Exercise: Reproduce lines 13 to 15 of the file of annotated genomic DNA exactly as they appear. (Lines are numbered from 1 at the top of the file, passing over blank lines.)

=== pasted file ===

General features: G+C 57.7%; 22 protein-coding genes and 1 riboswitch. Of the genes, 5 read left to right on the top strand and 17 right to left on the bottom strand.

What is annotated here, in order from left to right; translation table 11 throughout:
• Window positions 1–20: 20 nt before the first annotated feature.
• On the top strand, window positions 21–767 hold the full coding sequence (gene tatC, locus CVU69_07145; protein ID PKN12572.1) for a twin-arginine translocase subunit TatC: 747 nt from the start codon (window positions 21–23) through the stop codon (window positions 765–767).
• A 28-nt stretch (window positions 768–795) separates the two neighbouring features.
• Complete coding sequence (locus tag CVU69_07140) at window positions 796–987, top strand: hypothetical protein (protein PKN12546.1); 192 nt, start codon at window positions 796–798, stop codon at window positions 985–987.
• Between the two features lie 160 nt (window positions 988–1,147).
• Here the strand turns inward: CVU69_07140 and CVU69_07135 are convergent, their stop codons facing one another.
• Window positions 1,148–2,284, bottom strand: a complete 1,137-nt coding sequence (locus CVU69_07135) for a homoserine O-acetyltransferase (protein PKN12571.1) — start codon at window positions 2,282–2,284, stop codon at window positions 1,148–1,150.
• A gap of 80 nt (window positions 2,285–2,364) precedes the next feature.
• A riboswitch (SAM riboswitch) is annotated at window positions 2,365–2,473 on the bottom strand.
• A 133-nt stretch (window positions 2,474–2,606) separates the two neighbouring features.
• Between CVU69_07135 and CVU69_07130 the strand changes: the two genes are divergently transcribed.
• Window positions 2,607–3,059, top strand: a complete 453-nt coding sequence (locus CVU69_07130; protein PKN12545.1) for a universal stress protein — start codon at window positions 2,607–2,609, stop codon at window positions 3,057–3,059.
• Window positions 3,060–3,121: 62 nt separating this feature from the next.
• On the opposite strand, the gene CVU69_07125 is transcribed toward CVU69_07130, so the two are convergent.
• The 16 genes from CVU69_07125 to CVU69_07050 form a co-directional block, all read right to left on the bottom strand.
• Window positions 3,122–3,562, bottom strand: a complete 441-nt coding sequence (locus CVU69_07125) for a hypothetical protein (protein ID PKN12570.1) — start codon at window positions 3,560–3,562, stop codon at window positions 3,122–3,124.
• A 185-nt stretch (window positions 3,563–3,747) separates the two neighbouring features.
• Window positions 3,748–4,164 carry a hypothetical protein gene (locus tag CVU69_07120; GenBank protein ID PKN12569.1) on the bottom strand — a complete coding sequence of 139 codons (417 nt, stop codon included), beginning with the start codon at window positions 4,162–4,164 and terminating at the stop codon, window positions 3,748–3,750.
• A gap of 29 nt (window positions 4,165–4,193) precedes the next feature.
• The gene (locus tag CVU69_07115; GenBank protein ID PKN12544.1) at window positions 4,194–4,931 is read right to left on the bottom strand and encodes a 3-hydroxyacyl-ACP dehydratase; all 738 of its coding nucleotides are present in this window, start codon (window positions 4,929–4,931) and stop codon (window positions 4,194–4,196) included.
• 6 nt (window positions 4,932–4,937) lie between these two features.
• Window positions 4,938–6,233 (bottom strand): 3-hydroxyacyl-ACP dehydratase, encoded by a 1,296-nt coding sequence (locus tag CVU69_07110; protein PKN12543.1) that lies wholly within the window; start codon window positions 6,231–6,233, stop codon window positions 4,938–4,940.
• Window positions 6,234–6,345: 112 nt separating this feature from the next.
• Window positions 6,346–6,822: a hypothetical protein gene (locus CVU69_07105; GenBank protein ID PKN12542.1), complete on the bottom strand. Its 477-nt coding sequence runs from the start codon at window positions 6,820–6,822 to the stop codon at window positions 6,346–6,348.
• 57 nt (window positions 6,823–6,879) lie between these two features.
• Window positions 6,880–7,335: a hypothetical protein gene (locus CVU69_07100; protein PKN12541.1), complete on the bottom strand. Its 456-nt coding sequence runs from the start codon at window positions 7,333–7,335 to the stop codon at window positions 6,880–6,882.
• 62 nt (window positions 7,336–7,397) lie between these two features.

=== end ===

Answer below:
• Between CVU69_07135 and CVU69_07130 the strand changes: the two genes are divergently transcribed.
• Window positions 2,607–3,059, top strand: a complete 453-nt coding sequence (locus CVU69_07130; protein PKN12545.1) for a universal stress protein — start codon at window positions 2,607–2,609, stop codon at window positions 3,057–3,059.
• Window positions 3,060–3,121: 62 nt separating this feature from the next.